Chief operating Officer of Adani Bunkering, Mr. Rajesh Mohata was one of the key speakers at the India Ship Summit, 2016. Bunkering opportunities at Indian ports was the topic addressed by him. There has been more than 50% drop in fuel oil price in the past one year. This has reduced the entire international shipping industry’s daily bunker costs by around USD 120 million per day assuming an annual market for bunker fuels of 257 million tons. With the freight markets expected to remain weak for next 2-3 years, the supply demand gap is likely to reduce in 2018 setting the foundation for slow recovery in freight markets.
Mr. Rajesh Mohata first spoke about the opportunities. “India should become a bunkering hub because each vessel coming in for bunkering also generates revenue for the ports and the agencies which coordinate the bunkering process. Low resource utilization is resulting in high fixed costs. We need to provide economies of scale to the customer. We need to compete with bunker prices of Singapore and Fujairah. Currently majority of ports in India are charging 14$ when compared to Singapore’s 50 cents per ton. We will be able to earn much more than what we are doing today if we reduce the bunkering charges at ports. Ship owners and ship management companies prefer Singapore and Fujirah because they have crew changing facility, ship management and technical services. If we start similar services in India, we will not only generate employment but also a bunkering potential.”
“When economies of scale come into the picture, the costs also start coming down making fuel cheaper. Currently India is short of fuel oil. We have idling of assets. We are not able to use them for the development of the industry. Presently we are doing 1000k per month. With the GDP growing at the rate of 7.4% and the ease of business, there is a potential for the business to grow 8MMT per month per annum.”
Sharing one of the breakthrough ideas introduced by his company to improve the bunkering facilities in India, Mr. Mohata said, “Charges should be minimized for bunkering only call to grow business in India.”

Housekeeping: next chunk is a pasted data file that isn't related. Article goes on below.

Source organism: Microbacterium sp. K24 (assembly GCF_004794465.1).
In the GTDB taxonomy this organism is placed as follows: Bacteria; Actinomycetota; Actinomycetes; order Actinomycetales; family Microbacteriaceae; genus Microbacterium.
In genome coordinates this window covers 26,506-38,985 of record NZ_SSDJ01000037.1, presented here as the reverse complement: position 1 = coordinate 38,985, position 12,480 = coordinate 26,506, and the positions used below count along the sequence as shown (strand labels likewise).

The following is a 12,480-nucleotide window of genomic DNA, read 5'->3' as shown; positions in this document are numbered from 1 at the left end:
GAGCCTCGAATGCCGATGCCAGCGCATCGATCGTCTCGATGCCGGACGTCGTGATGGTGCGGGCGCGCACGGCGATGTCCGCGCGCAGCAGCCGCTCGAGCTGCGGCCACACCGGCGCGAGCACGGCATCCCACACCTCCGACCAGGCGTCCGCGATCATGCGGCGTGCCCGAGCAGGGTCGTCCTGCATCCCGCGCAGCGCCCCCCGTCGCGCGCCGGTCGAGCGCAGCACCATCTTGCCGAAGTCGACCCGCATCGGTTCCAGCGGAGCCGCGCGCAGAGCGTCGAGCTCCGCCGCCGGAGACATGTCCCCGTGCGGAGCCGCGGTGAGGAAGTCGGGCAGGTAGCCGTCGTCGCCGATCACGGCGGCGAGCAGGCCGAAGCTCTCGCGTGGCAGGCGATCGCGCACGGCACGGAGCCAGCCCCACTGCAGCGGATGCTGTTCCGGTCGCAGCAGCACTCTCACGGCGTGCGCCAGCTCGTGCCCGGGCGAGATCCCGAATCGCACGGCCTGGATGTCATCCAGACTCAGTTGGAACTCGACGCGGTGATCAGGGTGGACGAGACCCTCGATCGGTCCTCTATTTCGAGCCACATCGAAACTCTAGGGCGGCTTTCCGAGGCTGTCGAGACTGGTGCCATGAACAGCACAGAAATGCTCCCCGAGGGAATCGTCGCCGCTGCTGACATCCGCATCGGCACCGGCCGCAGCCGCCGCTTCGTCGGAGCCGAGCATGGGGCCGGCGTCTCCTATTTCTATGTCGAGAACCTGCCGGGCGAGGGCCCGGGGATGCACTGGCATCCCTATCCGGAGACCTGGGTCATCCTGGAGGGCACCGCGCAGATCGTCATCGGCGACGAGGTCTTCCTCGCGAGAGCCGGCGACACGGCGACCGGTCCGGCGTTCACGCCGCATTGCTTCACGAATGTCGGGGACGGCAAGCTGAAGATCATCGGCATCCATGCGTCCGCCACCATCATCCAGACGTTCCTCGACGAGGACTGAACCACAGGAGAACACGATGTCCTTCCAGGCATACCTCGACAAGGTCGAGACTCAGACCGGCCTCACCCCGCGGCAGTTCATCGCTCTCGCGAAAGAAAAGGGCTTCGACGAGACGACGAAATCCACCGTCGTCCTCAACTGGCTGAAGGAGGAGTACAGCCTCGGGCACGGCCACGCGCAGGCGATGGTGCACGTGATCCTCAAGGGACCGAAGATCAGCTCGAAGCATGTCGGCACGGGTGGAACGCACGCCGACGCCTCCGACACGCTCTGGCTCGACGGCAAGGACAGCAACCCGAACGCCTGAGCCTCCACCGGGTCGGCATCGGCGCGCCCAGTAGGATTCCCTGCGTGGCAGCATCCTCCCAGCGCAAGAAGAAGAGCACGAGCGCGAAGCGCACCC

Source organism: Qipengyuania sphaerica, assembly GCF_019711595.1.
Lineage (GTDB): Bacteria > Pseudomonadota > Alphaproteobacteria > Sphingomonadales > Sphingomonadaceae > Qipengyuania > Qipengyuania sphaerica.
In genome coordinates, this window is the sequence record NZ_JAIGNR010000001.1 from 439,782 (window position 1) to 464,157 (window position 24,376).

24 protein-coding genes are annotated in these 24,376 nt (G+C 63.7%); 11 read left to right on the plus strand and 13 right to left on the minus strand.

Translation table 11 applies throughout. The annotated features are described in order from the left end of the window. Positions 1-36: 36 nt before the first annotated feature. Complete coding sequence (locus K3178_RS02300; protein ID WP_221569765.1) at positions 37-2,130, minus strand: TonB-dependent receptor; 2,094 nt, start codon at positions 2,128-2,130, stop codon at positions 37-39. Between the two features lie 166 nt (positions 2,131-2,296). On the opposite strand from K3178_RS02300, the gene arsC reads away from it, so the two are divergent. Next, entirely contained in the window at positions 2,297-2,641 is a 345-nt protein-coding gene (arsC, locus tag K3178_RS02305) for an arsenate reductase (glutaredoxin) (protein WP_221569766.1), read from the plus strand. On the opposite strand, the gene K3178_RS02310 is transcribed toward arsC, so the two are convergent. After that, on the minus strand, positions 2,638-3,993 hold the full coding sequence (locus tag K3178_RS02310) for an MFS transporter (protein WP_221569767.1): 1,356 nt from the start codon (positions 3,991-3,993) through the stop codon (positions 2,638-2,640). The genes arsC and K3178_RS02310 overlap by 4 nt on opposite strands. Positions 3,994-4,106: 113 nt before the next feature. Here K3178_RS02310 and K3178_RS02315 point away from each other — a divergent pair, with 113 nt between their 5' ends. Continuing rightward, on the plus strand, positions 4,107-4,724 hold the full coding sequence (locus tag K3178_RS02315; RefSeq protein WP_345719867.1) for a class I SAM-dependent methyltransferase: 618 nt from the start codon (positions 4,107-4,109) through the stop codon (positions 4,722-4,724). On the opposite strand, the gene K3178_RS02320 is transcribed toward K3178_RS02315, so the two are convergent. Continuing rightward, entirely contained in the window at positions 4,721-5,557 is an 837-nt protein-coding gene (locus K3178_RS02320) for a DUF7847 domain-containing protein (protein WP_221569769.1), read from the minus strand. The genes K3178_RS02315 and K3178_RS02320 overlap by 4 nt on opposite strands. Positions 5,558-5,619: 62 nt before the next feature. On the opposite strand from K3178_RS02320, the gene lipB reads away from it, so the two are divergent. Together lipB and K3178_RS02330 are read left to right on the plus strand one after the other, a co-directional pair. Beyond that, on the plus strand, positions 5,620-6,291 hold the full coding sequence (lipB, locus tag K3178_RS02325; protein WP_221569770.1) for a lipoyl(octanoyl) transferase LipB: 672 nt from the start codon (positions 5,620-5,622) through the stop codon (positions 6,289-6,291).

He also sought the support of various associations and industries for two of his company’s initiatives. “As per the existing laws, the container vessels moving along the coast get duty free vessels which saves costs. Since the oil companies are subject to certain laws, they cannot provide duty free bunkers. So, vessel owners are taking duty paid vessels from oil companies. We are trying to approach the government to formulate a policy about making it possible to provide duty free bunker fuel to all the vessels which are running along the coast under the new GST rule. The new generation engines are not only cheaper but have the capacity to absorb very high viscosity fuel oil. But Indian laws don’t allow the import of such fuel. We need to allow fuel oils which are being marketed all across the globe. Any vessels coming to the Indian Ocean should be able to get the fuels they are looking for. These will not only help in lowering the logistic cost of the Indian industry but also help in developing the maritime sector.”
When talking about the recent developments in the bunkering business, Mr. Mohata spoke about the opportunity in diverting the mass flow meter business to India among other things. The major refineries are putting up coker plants and minimizing the production of fuel oil. The availability of fuel oil could be an area of concern. The recent down turn has highlighted the importance of credit risk.
Pointing out the infrastructural challenges, Mr. Mohata said, “Bunkering setup at important ports like Paradip, New Mangalore and Tuticorin needs to be expedited. The low pumping rate bunkers needs to be looked into along with the non-availability of pipelines at jetties, and bunkering terminals.”
Citing the positive approach taken by the government in developing the Sagarmala project and Inland waterways, Mr. Mohata ended his session.
Source: TST Newsdesk